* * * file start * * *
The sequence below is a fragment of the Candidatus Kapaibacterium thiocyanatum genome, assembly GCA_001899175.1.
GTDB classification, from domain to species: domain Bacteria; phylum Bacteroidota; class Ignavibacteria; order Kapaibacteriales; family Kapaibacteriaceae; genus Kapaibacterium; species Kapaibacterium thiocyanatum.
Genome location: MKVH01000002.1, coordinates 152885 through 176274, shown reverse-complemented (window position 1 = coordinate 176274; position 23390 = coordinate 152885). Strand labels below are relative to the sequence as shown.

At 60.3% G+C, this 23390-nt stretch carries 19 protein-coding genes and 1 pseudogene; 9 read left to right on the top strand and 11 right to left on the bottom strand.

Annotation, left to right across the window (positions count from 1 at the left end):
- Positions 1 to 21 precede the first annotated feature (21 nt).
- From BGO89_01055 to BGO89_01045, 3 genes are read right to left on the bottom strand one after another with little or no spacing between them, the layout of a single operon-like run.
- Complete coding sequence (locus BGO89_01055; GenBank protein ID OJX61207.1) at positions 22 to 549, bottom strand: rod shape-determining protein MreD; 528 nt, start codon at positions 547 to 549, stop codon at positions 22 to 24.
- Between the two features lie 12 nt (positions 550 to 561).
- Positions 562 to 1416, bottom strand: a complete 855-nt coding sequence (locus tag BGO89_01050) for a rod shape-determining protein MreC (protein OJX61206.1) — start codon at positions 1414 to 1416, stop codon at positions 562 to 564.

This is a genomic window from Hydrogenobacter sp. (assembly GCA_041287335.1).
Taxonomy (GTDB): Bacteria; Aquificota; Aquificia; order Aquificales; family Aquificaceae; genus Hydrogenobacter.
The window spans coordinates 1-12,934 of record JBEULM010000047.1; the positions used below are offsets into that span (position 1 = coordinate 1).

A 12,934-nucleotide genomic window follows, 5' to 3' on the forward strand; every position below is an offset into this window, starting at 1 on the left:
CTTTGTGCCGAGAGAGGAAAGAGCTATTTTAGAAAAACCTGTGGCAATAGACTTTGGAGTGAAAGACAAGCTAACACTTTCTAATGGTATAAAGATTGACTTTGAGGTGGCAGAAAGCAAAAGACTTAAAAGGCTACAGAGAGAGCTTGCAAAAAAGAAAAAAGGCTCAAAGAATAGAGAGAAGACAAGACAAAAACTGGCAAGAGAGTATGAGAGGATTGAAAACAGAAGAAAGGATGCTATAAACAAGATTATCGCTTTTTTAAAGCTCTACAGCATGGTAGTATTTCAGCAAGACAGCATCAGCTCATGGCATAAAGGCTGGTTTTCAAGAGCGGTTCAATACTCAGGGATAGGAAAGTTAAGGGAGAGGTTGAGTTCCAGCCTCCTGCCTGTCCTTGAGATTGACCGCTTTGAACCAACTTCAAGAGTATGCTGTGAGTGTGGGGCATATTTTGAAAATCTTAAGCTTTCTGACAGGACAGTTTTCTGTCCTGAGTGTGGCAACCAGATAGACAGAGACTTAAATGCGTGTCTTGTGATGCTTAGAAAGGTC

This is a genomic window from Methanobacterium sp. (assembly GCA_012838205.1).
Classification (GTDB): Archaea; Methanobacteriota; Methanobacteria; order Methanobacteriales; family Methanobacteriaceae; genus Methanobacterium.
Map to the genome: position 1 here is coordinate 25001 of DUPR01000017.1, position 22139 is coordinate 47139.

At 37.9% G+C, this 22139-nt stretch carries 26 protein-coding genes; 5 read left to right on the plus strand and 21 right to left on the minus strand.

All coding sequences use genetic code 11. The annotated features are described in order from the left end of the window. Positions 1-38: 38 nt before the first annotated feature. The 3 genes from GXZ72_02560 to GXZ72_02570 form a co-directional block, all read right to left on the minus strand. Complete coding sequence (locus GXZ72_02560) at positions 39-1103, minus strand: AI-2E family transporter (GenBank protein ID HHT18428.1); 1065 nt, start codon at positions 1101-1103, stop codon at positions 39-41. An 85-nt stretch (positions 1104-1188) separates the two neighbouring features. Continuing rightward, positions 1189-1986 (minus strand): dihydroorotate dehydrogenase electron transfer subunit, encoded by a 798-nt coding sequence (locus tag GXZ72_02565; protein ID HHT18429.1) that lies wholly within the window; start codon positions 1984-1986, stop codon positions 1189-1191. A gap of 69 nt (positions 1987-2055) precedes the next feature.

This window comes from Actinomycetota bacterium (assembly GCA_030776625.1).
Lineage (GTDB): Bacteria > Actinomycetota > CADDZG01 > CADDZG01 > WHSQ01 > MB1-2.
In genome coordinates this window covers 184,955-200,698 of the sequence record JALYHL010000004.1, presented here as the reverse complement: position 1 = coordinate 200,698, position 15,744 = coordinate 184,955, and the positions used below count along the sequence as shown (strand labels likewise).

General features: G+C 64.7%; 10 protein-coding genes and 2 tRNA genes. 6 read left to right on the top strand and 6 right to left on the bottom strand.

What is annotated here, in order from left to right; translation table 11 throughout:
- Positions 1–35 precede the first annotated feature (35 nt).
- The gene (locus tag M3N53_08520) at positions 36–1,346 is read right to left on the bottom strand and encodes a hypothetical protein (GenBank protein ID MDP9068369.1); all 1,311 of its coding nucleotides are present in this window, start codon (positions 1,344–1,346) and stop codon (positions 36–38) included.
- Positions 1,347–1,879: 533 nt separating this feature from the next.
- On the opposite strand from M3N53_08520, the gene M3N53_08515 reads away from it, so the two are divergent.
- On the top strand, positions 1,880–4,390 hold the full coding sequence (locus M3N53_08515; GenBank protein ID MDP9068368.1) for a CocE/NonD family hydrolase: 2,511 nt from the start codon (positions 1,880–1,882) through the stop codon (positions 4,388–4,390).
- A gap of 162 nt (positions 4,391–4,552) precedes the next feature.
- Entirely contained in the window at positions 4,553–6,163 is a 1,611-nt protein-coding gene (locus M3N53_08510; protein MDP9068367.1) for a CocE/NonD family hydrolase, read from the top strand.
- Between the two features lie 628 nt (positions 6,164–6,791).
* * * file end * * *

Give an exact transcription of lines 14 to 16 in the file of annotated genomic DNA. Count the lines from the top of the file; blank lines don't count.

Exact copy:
A 12,934-nucleotide genomic window follows, 5' to 3' on the forward strand; every position below is an offset into this window, starting at 1 on the left:
CTTTGTGCCGAGAGAGGAAAGAGCTATTTTAGAAAAACCTGTGGCAATAGACTTTGGAGTGAAAGACAAGCTAACACTTTCTAATGGTATAAAGATTGACTTTGAGGTGGCAGAAAGCAAAAGACTTAAAAGGCTACAGAGAGAGCTTGCAAAAAAGAAAAAAGGCTCAAAGAATAGAGAGAAGACAAGACAAAAACTGGCAAGAGAGTATGAGAGGATTGAAAACAGAAGAAAGGATGCTATAAACAAGATTATCGCTTTTTTAAAGCTCTACAGCATGGTAGTATTTCAGCAAGACAGCATCAGCTCATGGCATAAAGGCTGGTTTTCAAGAGCGGTTCAATACTCAGGGATAGGAAAGTTAAGGGAGAGGTTGAGTTCCAGCCTCCTGCCTGTCCTTGAGATTGACCGCTTTGAACCAACTTCAAGAGTATGCTGTGAGTGTGGGGCATATTTTGAAAATCTTAAGCTTTCTGACAGGACAGTTTTCTGTCCTGAGTGTGGCAACCAGATAGACAGAGACTTAAATGCGTGTCTTGTGATGCTTAGAAAGGTC

This is a genomic window from Methanobacterium sp. (assembly GCA_012838205.1).